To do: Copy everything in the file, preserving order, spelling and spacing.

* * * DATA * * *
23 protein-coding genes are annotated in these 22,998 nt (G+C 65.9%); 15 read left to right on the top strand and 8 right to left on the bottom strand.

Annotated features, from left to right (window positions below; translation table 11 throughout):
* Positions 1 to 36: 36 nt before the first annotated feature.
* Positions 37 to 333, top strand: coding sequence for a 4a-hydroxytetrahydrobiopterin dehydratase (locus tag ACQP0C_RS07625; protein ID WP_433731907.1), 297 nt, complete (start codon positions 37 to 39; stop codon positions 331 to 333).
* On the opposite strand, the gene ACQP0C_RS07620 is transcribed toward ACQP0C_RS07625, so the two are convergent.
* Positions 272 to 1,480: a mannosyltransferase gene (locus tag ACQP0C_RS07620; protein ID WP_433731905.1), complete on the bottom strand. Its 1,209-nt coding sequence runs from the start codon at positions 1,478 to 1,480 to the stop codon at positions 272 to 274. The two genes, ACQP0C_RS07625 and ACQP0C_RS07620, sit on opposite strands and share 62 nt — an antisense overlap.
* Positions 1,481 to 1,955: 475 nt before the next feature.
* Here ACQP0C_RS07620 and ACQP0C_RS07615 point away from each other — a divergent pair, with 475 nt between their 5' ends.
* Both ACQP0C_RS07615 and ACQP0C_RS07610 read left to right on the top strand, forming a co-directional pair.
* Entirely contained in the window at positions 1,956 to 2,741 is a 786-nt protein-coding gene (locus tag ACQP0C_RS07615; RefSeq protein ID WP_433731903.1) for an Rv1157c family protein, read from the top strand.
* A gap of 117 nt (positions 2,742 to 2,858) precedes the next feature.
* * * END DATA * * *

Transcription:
23 protein-coding genes are annotated in these 22,998 nt (G+C 65.9%); 15 read left to right on the top strand and 8 right to left on the bottom strand.

Annotated features, from left to right (window positions below; translation table 11 throughout):
* Positions 1 to 36: 36 nt before the first annotated feature.
* Positions 37 to 333, top strand: coding sequence for a 4a-hydroxytetrahydrobiopterin dehydratase (locus tag ACQP0C_RS07625; protein ID WP_433731907.1), 297 nt, complete (start codon positions 37 to 39; stop codon positions 331 to 333).
* On the opposite strand, the gene ACQP0C_RS07620 is transcribed toward ACQP0C_RS07625, so the two are convergent.
* Positions 272 to 1,480: a mannosyltransferase gene (locus tag ACQP0C_RS07620; protein ID WP_433731905.1), complete on the bottom strand. Its 1,209-nt coding sequence runs from the start codon at positions 1,478 to 1,480 to the stop codon at positions 272 to 274. The two genes, ACQP0C_RS07625 and ACQP0C_RS07620, sit on opposite strands and share 62 nt — an antisense overlap.
* Positions 1,481 to 1,955: 475 nt before the next feature.
* Here ACQP0C_RS07620 and ACQP0C_RS07615 point away from each other — a divergent pair, with 475 nt between their 5' ends.
* Both ACQP0C_RS07615 and ACQP0C_RS07610 read left to right on the top strand, forming a co-directional pair.
* Entirely contained in the window at positions 1,956 to 2,741 is a 786-nt protein-coding gene (locus tag ACQP0C_RS07615; RefSeq protein ID WP_433731903.1) for an Rv1157c family protein, read from the top strand.
* A gap of 117 nt (positions 2,742 to 2,858) precedes the next feature.